The headline sounds like another fevered diatribe about why decentralised cryptocurrencies are going to the moon on a hype train, but we aren’t going down that rabbit hole.
Instead, we are going to explore customer experience, consumer empowerment and flexibility of products & services.
Not what you expected, huh? Well, good.
Let’s jump into what investing platforms and other wealth management services could learn from the world of cryptocurrency trading.
What key differences are there?
Let’s start with the most basic element, accessibility.
You can open an account on a cryptocurrency exchange today with as little as £10. Just you try to start investing in any traditional market or having a conversation with an equities broker with a tenner in hand! You’ll be laughed out of the room.
Next, let’s look to availability.
The London Stock Exchange is open from 8:00am to 4:30pm GMT. whereas cryptocurrency exchanges are open 24/7 – 365, similar to the Forex markets.
And lastly, let’s think about empowerment.
Most people who engage with traditional markets are in no way entitled to trade directly, which leaves the individual investor at the mercy of intermediaries and middlemen. Whereas in the crypto exchanges, you can set your own limit orders and watch as they
What are these differences exposing?
Well, for a start, they show that the traditional markets have been built, refined and optimised towards already wealthy people. Now whilst some organisations may refute this, the organisational confirmation bias is there for all to see. This walled garden
approach has meant that the old adage of ‘you need money to make money’ ever more prescient.
The average person on the street has access to limited savings products with minimal potential upside and little risk, which I am sure was fine when credit interest rates were 9% but with easy access savings accounts offering just 0.45% AER and money being
printed at a rate of noughts during the pandemic, it is easy to see why a new generation of retail investors without the aforementioned ‘deep pockets’ are appearing.
These new retail investors are also emboldened by the proliferation of information that has occurred on the internet. Now you no longer need to earn your stripes at a trading desk, when information on how to evaluate fundamentals, how to do your own technical
analysis and how to accurately perform a short squeeze can be found in places like Twitter, YouTube or Reddit.
In short, technology has lowered a barrier to entry, which is bound to disrupt existing business models, but that might just be for the best. How so, I hear you ask.
Let’s find out.
What can traditional markets learn from crypto?
Let’s start with a really interesting one.
Decentralised exchanges (DEX) that utilise smart contracts are essentially a swap shop for digital assets. Now, let’s not get into the technicals here, but what you can do on a DEX like Uniswap is swap one asset for another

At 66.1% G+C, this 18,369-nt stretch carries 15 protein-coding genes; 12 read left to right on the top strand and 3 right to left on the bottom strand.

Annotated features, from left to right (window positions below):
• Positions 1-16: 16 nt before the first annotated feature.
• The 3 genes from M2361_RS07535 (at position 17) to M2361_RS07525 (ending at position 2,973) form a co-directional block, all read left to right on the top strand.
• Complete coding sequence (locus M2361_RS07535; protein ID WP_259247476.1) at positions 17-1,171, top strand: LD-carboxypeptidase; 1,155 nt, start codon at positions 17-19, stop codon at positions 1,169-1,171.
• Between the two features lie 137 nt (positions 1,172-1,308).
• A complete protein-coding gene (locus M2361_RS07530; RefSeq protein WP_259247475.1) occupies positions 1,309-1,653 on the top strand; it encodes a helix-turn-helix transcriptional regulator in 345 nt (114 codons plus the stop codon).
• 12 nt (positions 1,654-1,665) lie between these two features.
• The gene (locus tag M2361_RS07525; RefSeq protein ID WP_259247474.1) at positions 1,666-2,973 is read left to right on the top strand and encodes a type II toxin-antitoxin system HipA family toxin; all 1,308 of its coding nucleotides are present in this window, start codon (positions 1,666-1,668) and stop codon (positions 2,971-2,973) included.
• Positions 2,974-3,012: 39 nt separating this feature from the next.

in a trading pair. So if I have ETH and I want COMP, I can just trade them directly.
Imagine now if, in a traditional stock exchange, instead of settling my AAPL stocks in US dollars and then buying AMZN stocks with the proceeds (with all the fees and lack of pace that I would incur). If I could just choose a trading pair on a web or mobile
app platform and swap one for the other. It’d be pretty neat huh?
Next, let’s take a look at a really hot topic. Real-time data.
In some instances, and especially when you are dealing with a fund manager or IFA, there is a deliberate information asymmetry in place that means you don’t pour over your gains and losses in your reporting on an hourly basis and complain to your advisor
about investment performance.
But if in the traditional markets, retail investors could see real-time order books, could understand the movement of the market and make better-informed decisions based on finding the right execution at the right time, wouldn’t that provide real value?
Access to data and real-time reporting is now scalable and accessible through your smartphone, you don’t need four screens and a custom-built desktop computer anymore, so why shouldn’t the retail investor have access?
Now, let’s speak about the real elephant in the room. Fees.
There are a number of established industries that rely on fees for the majority of their revenues, based solely on the information asymmetry that I mentioned in the last paragraph. But just as hotels had to adapt to AirBnB and taxi drivers to Uber, so will
IFAs and fund managers have to adapt to a new world in which technology democratises access to both information and investment & wealth management systems.
There will always be fees, but the number of middlemen profiting in a chain from the outside of the walled garden to the interior will be less and they will need to find new business models, digital products and revenue streams going forward.
So in summation, a new generation of technologically advanced digital platforms and mobile toolkits are creating a new generation of investors who will expect the same toolkit availability whether they are buying cryptocurrencies, digital assets, stocks,
bonds or foreign currency.
To just reiterate how popular this new generation of platforms are already, FTX just agreed a deal to sponsor the Miami Heat basketball stadium (and
secure the naming rights for 18 years) and their owner/founder was the biggest tech donor to Joe Biden’s presidential campaign.
The paradigm shift that has already occurred will drive traditional organisations to transform their operations to service this new generation, whether they want to buy Coca-Cola stocks like Warren Buffet or Bitcoin like Elon Musk.